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June 15, 2020, LifeSiteNews:
The war on law enforcement by the mainstream media and those who misunderstand what officers of the law stand for is not new, but it has reached new heights because of the killing of George Floyd while in police custody and the riots this has triggered.
Mainstream media outlets are now pushing an anti-cop narrative where the bias is obvious. Voices are amplified calling for the defunding of the police and for a society without law enforcement officers. Reality shows like “Cops” and “Live PD” that positively portrayed police have now been canceled. While it’s unfortunately true that there are cops who do bad things, the vast majority of police officers, though imperfect, are honorable human beings doing their best to protect good honest citizens from evil. Law enforcement is necessary to maintain good social order.
Mainstream media bias against law enforcement has affected my family in a very personal way – my husband is a police officer.
The recent actions of Officer Chauvin against George Floyd were despicable and horrible. His actions, and the ensuing anti-cop narrative promoted by mainstream media, have forced good police officers, like my husband, to pay the price.
I don’t know anyone out there saying that what he did was right, or justified – because it wasn’t. His actions are a stark example of the mental health crisis in law enforcement that has been left unchecked and ignored for far too long. The mental health and PTSD resources available to law enforcement officers and their families are severely lacking, and there is so much work to be done to prevent injustices like what happened to George Floyd moving forward.
Officer Chauvin’s actions, that have been used to fuel hatred of police officers across the country, have not only put my husband’s life in greater danger — as he has been working on the frontlines during the riots — but it has put my family’s safety in jeopardy simply because my husband has sworn to protect our country and wear the badge. The death threats that families of law enforcement officers are receiving, the threats of instigators terrorizing the homes of law enforcement officers, and the complete hatred of what police officers represent has instilled an incredible fear in me as the wife of a police officer that I cannot shake.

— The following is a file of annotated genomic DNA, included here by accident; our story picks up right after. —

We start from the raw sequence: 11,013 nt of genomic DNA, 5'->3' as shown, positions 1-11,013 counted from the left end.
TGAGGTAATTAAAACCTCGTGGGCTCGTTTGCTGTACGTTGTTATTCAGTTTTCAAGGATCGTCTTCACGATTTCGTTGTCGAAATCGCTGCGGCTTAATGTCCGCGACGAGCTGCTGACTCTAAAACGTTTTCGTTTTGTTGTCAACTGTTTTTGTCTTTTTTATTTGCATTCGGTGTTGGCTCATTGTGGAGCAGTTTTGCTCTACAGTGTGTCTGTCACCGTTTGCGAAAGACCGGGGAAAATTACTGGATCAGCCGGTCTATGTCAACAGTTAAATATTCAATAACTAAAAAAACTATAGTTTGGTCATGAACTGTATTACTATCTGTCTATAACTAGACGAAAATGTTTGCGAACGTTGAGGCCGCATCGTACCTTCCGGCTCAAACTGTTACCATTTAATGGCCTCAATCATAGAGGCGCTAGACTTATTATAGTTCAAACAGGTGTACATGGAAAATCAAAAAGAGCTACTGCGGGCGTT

My husband left for work the day after the Minneapolis riots. I couldn’t believe the news in Minneapolis, but like many Americans outside of Minneapolis, I didn’t think that the riots would affect my neighborhood. I hadn’t quite wrapped my head around how the actions of one police officer in a different city and state could so greatly affect the safety of my family. But now, they have.
I hadn’t heard from my husband for a few hours since he left for work, which was unusual. I had just put our girls to bed when I saw the announcement that civil unrest had broken out where my husband works. My mind immediately went to the worst-case scenario. As a police wife, every day when you say goodbye to your husband as he leaves for work, you face the possibility of that moment being the last time you will ever see or hug him again.
Shortly after I learned what was happening, I began receiving messages from other police wives asking if anyone had heard further details on what Officers were working at the riot, what was happening, or when we might expect to hear from our husbands. It was terrifying. I was shaking. I was in tears. I couldn’t sleep. I was trying to put bits and pieces of information together to figure out what was going on.
The riots subsided at 3am, and I finally heard from him. As I heard more details, I was both relieved and terrified at the same time. I learned my husband was hit by rocks and bottles that were thrown at him, as well as other officers, as they held the line. He was sworn at, yelled at, flipped off, spit on – I can’t imagine the hatred that he and his fellow officers endured that night.
My husband finished his shift the next morning and returned home at 8am. He slept for three hours before waking up again to go back to work to hold the line at the riots again. The unknown of what was about to happen was draining.